Does What You Use Between Neurotoxin Appointments Matter?


If you’re a wrinkle-relaxer devotee, you may be used to going into your expert injector’s office every 3-5 months for a touch up. If you’re a novice, you may not be sure how often you should be going back and what to do in the interim to ensure that results last. However often you’re going in for line-smoothing injections, experts say that what you use on your skin does matter and incorporating certain ingredients into your regimen is a must.

How Important Is Choosing the Right Skin Care?

“It’s as important as the Botox itself,” explains New York dermatologist Dennis Gross, MD. “My motto is, you see the dermatologist once in a while, you use your skin care every day. Injections are really fixing a problem, but they’re not making it look better. What you do between injectable treatments can fix those problems while also making your skin look better.” 

The Trifecta

According to the pros, you can’t go wrong with incorporating the following three products into your routine and sticking with them. “In general, the most rigorous scientific data supports the use of sunscreen, retinoids, and antioxidants such as vitamin C, although there are many others of interest and growing research,” explains Campbell, CA dermatologist Amelia K. Hausauer, MD. “Additionally, evidence looking at peptides, growth factors and other signaling molecules has advanced in the recent years.” 

“My trifecta is a hyaluronic acid–based product along with chemical-free sunscreen and a product to increase skin cell renewal like a topical vitamin C,” explains Beverly Hills, CA facial plastic surgeon Kimberly J. Lee, MD. Also included on the menu is a retinol at night says Saint Petersburg, FL oculofacial plastic surgeon Jasmine Mohadjer, MD: “It improves skin tone, fine lines and facial clarity and radiance.”

Here, the exact products our experts recommend to help boost wrinkle relaxing results and protect your investment.

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“I recommend the Skinbetter Science InterFuse Intensive Treatment ($130)—it contains Hyaluronic Acid to help fill in lines. It’s like Botox in a bottle,” says New York facial plastic surgeon Dilip D. Madnani, MD. “I advise adding a retinoid at night to continue skin cell turnover. I also advise to always use SPF to protect your skin, especially treated areas.”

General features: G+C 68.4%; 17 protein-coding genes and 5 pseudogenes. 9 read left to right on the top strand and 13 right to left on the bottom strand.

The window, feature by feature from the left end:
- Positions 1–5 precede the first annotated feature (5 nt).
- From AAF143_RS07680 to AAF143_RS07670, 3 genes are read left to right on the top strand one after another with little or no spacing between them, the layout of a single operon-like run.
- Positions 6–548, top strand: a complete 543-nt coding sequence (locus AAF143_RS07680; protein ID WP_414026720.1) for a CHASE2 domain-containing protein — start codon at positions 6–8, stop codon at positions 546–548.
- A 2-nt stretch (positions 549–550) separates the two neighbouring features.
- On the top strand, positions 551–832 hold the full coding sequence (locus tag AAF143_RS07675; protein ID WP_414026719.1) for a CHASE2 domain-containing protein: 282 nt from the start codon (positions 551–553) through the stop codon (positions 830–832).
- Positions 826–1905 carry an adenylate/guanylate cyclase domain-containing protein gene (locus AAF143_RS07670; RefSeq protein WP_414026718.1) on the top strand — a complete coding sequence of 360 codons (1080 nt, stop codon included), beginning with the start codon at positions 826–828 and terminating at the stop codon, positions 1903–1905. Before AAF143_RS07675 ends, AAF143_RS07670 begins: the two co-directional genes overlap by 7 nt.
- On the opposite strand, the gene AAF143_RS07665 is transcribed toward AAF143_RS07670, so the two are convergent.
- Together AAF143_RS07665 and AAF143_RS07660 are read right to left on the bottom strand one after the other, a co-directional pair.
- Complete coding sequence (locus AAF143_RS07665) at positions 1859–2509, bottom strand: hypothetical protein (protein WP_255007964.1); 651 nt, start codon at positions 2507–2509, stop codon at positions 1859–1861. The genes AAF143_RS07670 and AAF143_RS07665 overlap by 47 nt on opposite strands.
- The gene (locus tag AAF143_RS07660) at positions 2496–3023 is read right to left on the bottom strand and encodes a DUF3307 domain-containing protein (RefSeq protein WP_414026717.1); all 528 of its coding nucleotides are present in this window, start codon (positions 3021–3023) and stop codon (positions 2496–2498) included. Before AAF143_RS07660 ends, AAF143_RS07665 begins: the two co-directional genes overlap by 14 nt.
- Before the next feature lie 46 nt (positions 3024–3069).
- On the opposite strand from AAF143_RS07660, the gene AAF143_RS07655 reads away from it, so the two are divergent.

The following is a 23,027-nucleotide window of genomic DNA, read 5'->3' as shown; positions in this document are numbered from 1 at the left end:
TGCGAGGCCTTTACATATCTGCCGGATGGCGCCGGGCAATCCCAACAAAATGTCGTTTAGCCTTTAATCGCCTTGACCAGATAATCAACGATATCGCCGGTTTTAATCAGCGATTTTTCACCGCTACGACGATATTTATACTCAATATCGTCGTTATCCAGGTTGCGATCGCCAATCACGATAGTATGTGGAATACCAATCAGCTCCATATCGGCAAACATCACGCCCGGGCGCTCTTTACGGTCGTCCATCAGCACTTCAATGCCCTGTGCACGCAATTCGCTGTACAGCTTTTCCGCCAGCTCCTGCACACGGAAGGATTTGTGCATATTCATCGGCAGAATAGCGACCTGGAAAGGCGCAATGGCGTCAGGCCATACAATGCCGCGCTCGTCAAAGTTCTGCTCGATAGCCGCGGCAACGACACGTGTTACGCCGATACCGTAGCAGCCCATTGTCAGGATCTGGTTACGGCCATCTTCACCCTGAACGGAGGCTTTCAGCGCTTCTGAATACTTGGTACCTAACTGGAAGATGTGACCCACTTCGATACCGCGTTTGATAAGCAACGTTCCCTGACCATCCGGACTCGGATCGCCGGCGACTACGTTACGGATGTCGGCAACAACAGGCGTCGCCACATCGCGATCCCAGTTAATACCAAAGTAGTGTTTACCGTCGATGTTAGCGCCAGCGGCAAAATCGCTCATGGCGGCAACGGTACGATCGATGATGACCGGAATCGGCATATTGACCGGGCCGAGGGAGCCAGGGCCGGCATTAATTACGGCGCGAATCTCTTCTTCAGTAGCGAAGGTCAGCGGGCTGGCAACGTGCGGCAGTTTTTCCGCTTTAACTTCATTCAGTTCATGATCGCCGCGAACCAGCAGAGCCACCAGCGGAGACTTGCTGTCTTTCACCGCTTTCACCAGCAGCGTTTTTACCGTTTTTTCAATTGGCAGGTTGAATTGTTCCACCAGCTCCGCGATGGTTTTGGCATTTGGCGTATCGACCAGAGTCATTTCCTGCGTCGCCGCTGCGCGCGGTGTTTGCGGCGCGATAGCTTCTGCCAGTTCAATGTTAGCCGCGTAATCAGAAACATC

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“Hyaluronic acid not only retains skin moisture and reduces fine lines and wrinkles, it also reduces skin inflammation which allows the neurotoxin to last longer because it decreases protein breakdown in your skin,” says Dr. Lee. “My favorite topical supplement is vitamin C which encourages collagen and elastin production to keep skin supple and firm.  Mineral based sunscreens, like my Dr. Kimberly J. Lee Reflect ($60) formula protects skin from sun damage, skin cancers, and premature wrinkle formation and age spots.” 

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“Jan Marini Skin Research Regeneration Booster ($220) is a high-quality product that works with all skin types,” notes New York facial plastic surgeon Lee Ann M. Klausner, MD. “It’s full of peptides and antioxidants which help improve the appearance of wrinkles, texture, pore size, elasticity, skin clarity, hydration and overall satisfaction. It brightens skin and reduces the appearance of under eye circles, crepey skin and fine lines and wrinkles.”

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The overall effect of neurotoxin injections won’t be optimal if the skin itself isn’t in good condition say Palo Alto, CA facial plastic surgeons David Lieberman, MD and Sachin S. Parikh, MD. “In between injections, we recommend everyone uses a retinol to increase cellular turnover and a SPF to protect from UV damage,” they add. “We also recommend antioxidants which prevent collagen degradation from free radicals in the environment, and a growth factor serum like SkinMedica TNS Advanced+ Serum ($295) to stimulate the skin’s healthy functioning and repair,” says Dr. Parikh. 

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Dr. Gross recommends his new Dr. Dennis Gross Vitamin C Lactic 15% Vitamin C Firm & Bright Serum ($85), which is designed to fortify skin. “If you look at where the skin makes collagen, those cells are distributed through the full thickness of the dermis. In the case of delivering a product that increases collagen, you’ve got to use every one of those cells that are available to help the cause,” he explains. “The lactic acid improves delivery and also promotes moisture barrier repair. This allows people to really see more density to their skin.”

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For medical aesthetician Amy Peterson, the NOTOX technology (short for “non-toxin-based wrinkle reducing serum”) in Dr. Paul Sharad’s elixirs work great to keep lines and wrinkles at bay. “Fundamentally, it is an ‘inside out’ approach that comes out of Dr. Sharad’s philosophy that, ‘one cannot have bad health and good skin,’” explains Peterson. “The Neck + Face ($85) and Eye ($65) Smoothing elixirs are fast-acting, non-toxin-based and have been medically tested in clinical trials on real people with real results. Use them to reduce the look of crow’s feet, forehead line and lines around the mouth.” 

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“When I build a skin-care plan for patients, I take into account what has been shown to cause beneficial effects in the medical literature and what will best fit into their lifestyle and skin needs,” says Dr. Hausauer. “I always recommend a sunscreen, but short of that, either SkinBetter Science AlphaRet Cream ($130) or prescription tretinoin, as they have the most data for collagen production.”